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What Is an Allosteric Enzyme?

Medical researchers who study allosteric enzymes often utilize bacteria to see how the enzymes function.
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  • Written By: Mary McMahon
  • Edited By: O. Wallace
  • Last Modified Date: 23 October 2014
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An allosteric enzyme is an chemical involved in the regulation of cell processes. These enzymes play a role in cell metabolism by catalyzing various events, like other enzymes, and they can also be used to control the rate of metabolism. They are used by the cell to keep operating efficiency high and to prevent the waste of energy and the unnecessary production inside the cell. Researchers who study them often work with bacteria such as Escherichia coli to learn more about how these enzymes function and what happens when their structure changes.

Function of enzymes can be changed by binding of inhibitors or activators to the active site on the enzyme. With allosteric enzymes, inhibitors or activators, also known as effectors or regulator molecules, actually bind to a different site on the enzyme. This changes the structure of the enzyme, consequently altering its function.

When an inhibitor binds to an allosteric enzyme, the enzyme is effectively turned off and no longer able to function in the body. Activators, on the other hand, turn the enzyme on so that it can perform a function. The regulator molecules can detach as needed. Using this system, cells can regulate the activity of enzymes in response to changing situations, activating enzymes as needed and deactivating them when it does not want them to work.

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The binding site where a regulator molecule attaches is known is known as the allosteric site on the enzyme. Allosteric regulation of enzymes involves a number of different molecules that can fit on this site, much like keys fit into a lock. With inhibition, the enzyme is maintained so that it will be ready when needed, but won't function before it is required, and with activation, it is kicked into gear so that it can perform a desired metabolic function. The body balances the numbers of active and inactive enzymes to modulate a wide variety of biological processes.

In addition to being used by the body, allosteric enzymes can also be harnessed by a doctor. Targeting the binding site on one could allow for unique drug delivery to change the shape, and therefore the function, of an enzyme. Allosteric modulation could be used to treat a number of medical conditions with precisely targeted therapy that may cause fewer side effects and other problems because it focuses on a specific enzyme within the body, rather than targeting a broad region.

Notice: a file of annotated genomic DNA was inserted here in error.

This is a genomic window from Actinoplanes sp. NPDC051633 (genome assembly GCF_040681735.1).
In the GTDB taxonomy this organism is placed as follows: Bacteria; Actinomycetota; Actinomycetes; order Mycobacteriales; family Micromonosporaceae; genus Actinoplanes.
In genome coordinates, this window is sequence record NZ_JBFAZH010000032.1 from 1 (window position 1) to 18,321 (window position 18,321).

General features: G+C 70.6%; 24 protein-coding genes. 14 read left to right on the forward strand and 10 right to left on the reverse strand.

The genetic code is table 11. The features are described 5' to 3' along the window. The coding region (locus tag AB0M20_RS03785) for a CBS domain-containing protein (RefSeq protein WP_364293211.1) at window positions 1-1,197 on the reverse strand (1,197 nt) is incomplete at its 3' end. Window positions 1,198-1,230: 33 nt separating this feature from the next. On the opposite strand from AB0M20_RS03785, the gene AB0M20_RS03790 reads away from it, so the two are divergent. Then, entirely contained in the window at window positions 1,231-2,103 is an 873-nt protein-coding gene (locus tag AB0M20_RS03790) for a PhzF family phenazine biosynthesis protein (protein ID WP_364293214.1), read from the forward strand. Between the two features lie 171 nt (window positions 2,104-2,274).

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burcinc
Post 6

@burcidi-- Enzymes are used in cancer research and I think allosteric enzymes are used a lot for anti-cancer drugs. I don't think that enzymes can stop cancer cells from dividing for now. We still have a lot to learn about enzymes, their activity is not always understood well or predicted. But allosteric enzymes can be used to change the metabolism of cancer cells and I think this is the only way in which they can be used in cancer treatment for now.

Penicilin is another drug where allosteric enzymes are used. Enzymes have already improved drugs and treatments despite ongoing research and lots of unknowns. I think things will only get better in the future. I really do believe that we will beat many illnesses one day and enzymes are going to be one of the things which helps us in doing this.

burcidi
Post 5

Are studies of allosteric enzymes important for cancer research as well?

I read that what we call cancer is actually cells which keep dividing without end. And all enzymes, including allosteric ones help regulate how these cells function. From this information, can we reach the conclusion that allosteric enzymes could be used to control or prevent cancer?

For example, can we turn off the enzymes in a cell that causes the cell to divide?

I think if we could do that, we could treat and prevent cancer and many other illnesses that are caused by cells which are not functioning properly. Do you think this is possible and how close are we technologically to doing this?

ddljohn
Post 4

If you choose to study Biochemistry in college, you will learn a lot about allosteric enzymes and how they interact with each other and other subunits in the body. I personally really enjoyed learning about enzymes, it was probably one of my favorite topics to study in biology and biochemistry.

I think the most important knowledge I picked up from my course on enzymes is the R state and T state of allosteric enzymes. An allosteric enzyme in an R state is very active and is controlled by the activators like the article mentioned. T state, on the other hand, is when the enzyme is not very active and is controlled by inhibitors.

The other interesting thing about allosteric enzymes is that each one has sub units. So an enzyme has four units, for example. When an inhibitor or activator attaches to one of these sub units, all of the other subunits will follow and do what that subunit does. If it is activated, they will also become more active, if it is inhibited, they will slow their activity. And once the allosteric enzyme goes into T state, it can be activated to go back to R state and vice versa.

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